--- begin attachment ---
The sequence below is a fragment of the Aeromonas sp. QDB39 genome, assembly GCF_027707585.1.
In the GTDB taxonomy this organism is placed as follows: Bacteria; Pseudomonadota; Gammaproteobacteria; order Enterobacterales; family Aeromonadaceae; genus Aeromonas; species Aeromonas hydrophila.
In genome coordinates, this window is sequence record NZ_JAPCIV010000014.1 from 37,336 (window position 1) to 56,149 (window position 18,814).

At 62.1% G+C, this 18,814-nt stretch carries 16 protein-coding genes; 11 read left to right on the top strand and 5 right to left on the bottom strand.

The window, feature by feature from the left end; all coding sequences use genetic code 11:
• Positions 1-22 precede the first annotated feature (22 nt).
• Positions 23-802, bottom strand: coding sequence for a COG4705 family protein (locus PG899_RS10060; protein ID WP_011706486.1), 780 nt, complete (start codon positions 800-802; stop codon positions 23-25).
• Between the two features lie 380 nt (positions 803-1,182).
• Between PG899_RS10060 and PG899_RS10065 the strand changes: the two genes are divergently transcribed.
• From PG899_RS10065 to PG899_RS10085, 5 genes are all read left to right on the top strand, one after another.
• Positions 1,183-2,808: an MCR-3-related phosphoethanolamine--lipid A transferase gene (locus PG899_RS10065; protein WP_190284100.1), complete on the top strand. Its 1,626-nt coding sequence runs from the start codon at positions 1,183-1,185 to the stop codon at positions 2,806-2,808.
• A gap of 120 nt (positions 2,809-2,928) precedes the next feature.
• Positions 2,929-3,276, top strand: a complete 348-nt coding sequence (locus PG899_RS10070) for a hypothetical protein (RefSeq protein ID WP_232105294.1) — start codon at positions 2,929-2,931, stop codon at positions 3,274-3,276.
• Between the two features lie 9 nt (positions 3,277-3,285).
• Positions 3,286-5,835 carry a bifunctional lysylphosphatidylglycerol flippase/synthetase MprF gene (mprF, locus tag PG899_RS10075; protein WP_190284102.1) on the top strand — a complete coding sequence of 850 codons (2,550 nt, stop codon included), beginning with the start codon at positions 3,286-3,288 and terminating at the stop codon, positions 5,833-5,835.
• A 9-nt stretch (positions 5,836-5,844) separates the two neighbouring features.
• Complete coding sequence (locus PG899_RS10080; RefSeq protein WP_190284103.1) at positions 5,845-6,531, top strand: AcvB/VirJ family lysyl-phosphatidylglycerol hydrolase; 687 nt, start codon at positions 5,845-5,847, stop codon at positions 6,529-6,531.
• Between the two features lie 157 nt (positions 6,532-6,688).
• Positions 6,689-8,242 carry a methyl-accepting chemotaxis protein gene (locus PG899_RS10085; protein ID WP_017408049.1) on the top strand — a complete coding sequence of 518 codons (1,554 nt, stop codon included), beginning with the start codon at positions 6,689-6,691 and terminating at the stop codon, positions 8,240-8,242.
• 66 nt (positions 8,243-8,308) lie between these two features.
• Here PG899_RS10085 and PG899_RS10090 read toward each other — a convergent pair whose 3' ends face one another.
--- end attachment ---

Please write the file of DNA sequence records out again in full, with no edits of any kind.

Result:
The sequence below is a fragment of the Aeromonas sp. QDB39 genome, assembly GCF_027707585.1.
In the GTDB taxonomy this organism is placed as follows: Bacteria; Pseudomonadota; Gammaproteobacteria; order Enterobacterales; family Aeromonadaceae; genus Aeromonas; species Aeromonas hydrophila.
In genome coordinates, this window is sequence record NZ_JAPCIV010000014.1 from 37,336 (window position 1) to 56,149 (window position 18,814).

At 62.1% G+C, this 18,814-nt stretch carries 16 protein-coding genes; 11 read left to right on the top strand and 5 right to left on the bottom strand.

The window, feature by feature from the left end; all coding sequences use genetic code 11:
• Positions 1-22 precede the first annotated feature (22 nt).
• Positions 23-802, bottom strand: coding sequence for a COG4705 family protein (locus PG899_RS10060; protein ID WP_011706486.1), 780 nt, complete (start codon positions 800-802; stop codon positions 23-25).
• Between the two features lie 380 nt (positions 803-1,182).
• Between PG899_RS10060 and PG899_RS10065 the strand changes: the two genes are divergently transcribed.
• From PG899_RS10065 to PG899_RS10085, 5 genes are all read left to right on the top strand, one after another.
• Positions 1,183-2,808: an MCR-3-related phosphoethanolamine--lipid A transferase gene (locus PG899_RS10065; protein WP_190284100.1), complete on the top strand. Its 1,626-nt coding sequence runs from the start codon at positions 1,183-1,185 to the stop codon at positions 2,806-2,808.
• A gap of 120 nt (positions 2,809-2,928) precedes the next feature.
• Positions 2,929-3,276, top strand: a complete 348-nt coding sequence (locus PG899_RS10070) for a hypothetical protein (RefSeq protein ID WP_232105294.1) — start codon at positions 2,929-2,931, stop codon at positions 3,274-3,276.
• Between the two features lie 9 nt (positions 3,277-3,285).
• Positions 3,286-5,835 carry a bifunctional lysylphosphatidylglycerol flippase/synthetase MprF gene (mprF, locus tag PG899_RS10075; protein WP_190284102.1) on the top strand — a complete coding sequence of 850 codons (2,550 nt, stop codon included), beginning with the start codon at positions 3,286-3,288 and terminating at the stop codon, positions 5,833-5,835.
• A 9-nt stretch (positions 5,836-5,844) separates the two neighbouring features.
• Complete coding sequence (locus PG899_RS10080; RefSeq protein WP_190284103.1) at positions 5,845-6,531, top strand: AcvB/VirJ family lysyl-phosphatidylglycerol hydrolase; 687 nt, start codon at positions 5,845-5,847, stop codon at positions 6,529-6,531.
• Between the two features lie 157 nt (positions 6,532-6,688).
• Positions 6,689-8,242 carry a methyl-accepting chemotaxis protein gene (locus PG899_RS10085; protein ID WP_017408049.1) on the top strand — a complete coding sequence of 518 codons (1,554 nt, stop codon included), beginning with the start codon at positions 6,689-6,691 and terminating at the stop codon, positions 8,240-8,242.
• 66 nt (positions 8,243-8,308) lie between these two features.
• Here PG899_RS10085 and PG899_RS10090 read toward each other — a convergent pair whose 3' ends face one another.